According to the Economist, British gambling legislation, crafted nearly two decades ago, focused on traditional, physical betting. Since then, the landscape has transformed, spearheaded by mobile betting. The UK now reigns as the world’s largest regulated online betting market.
The rise in mobile betting since 2019 has been significant, propelling the gross gambling yield (a measure of profit before operating costs) from £817 million in 2009 to a whopping £6.4 billion in 2022.
Recent governmental initiatives, like the White Paper, propose better protections, including deeper background checks on potential risk-takers, stake limits for online slots, and levies to fund research into addiction prevention. However, the rapid evolution of betting channels could outpace the effectiveness of such laws.
One such challenge is the world of video gaming. According to a 2021 study by the universities of Plymouth and Wolverhampton, “loot boxes”—mystery item packs purchased within games—are “psychologically akin to gambling”. These are currently untouched by British law unless cash-ins are allowed. The recent white paper fails to tackle such emergent forms of gambling.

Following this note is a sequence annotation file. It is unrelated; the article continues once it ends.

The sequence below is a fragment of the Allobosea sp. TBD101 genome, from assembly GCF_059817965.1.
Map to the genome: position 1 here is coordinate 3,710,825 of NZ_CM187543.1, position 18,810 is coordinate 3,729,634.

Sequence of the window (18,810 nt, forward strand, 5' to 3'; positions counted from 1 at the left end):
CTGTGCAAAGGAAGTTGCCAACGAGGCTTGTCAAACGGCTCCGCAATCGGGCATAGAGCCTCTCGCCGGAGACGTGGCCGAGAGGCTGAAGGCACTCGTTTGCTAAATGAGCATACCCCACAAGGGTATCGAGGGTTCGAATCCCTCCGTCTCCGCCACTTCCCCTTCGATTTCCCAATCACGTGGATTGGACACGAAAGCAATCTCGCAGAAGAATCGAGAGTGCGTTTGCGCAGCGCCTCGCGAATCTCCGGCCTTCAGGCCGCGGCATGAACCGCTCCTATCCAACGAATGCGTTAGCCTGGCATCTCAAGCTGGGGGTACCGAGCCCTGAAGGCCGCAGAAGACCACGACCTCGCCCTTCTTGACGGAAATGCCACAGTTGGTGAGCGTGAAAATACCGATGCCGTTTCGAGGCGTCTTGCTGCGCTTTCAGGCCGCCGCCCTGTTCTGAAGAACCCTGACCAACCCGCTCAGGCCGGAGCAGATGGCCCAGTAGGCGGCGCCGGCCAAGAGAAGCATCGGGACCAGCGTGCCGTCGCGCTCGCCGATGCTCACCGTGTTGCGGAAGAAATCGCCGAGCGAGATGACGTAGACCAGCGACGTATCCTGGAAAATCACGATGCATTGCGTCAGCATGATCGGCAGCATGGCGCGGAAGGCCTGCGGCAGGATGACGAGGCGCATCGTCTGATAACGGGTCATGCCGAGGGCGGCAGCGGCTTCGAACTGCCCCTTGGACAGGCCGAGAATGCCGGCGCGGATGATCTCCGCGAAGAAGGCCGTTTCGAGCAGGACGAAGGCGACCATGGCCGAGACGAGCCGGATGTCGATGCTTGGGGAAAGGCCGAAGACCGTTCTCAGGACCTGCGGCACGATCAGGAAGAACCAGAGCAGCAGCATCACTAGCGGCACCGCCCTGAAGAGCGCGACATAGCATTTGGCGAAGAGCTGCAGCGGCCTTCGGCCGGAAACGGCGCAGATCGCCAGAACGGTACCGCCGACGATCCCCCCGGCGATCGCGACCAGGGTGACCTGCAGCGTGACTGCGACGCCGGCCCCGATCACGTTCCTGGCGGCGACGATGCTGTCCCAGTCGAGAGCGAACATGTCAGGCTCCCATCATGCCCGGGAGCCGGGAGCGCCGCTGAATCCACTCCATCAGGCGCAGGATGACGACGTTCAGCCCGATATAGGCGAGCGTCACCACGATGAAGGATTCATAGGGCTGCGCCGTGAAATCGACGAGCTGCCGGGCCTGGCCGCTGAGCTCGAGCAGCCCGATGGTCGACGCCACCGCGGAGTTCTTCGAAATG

Addiction, often exacerbated by smartly designed games exploiting user data, poses a major issue. Developers have crafted games that stimulate dopamine release with near-misses, making them powerfully addictive. Nonetheless, official proposals for dealing with this seem rather modest.
In addition, the role of marketers in leading customers to online sites, currently unregulated by the Gambling Commission, remains problematic. Despite potential sanctions, many operators have been negligent in enforcing rules among subcontractors.
Implications for the iGaming Industry
The aforementioned complexities present a trio of industry-wide implications:
- Industry Accountability: The rise in gambling addiction highlights the need for operators to take increased responsibility. The industry must look towards developing more ethical and effective ways to prevent addiction.
- Regulatory Adaptability: Legislation needs to keep pace with the changing landscape, with laws reflecting the current realities of online gambling, including emerging trends like “loot boxes.”
- Effective Regulation of Affiliates: Regulatory bodies must extend their oversight to marketers, ensuring they adhere to the principles of responsible gambling and marketing.
As Britain grapples with the double-edged sword of online betting, the industry, the government, and the regulatory bodies must collaborate effectively. The stakes are high, and the well-being of individuals like Samuel hangs in the balance.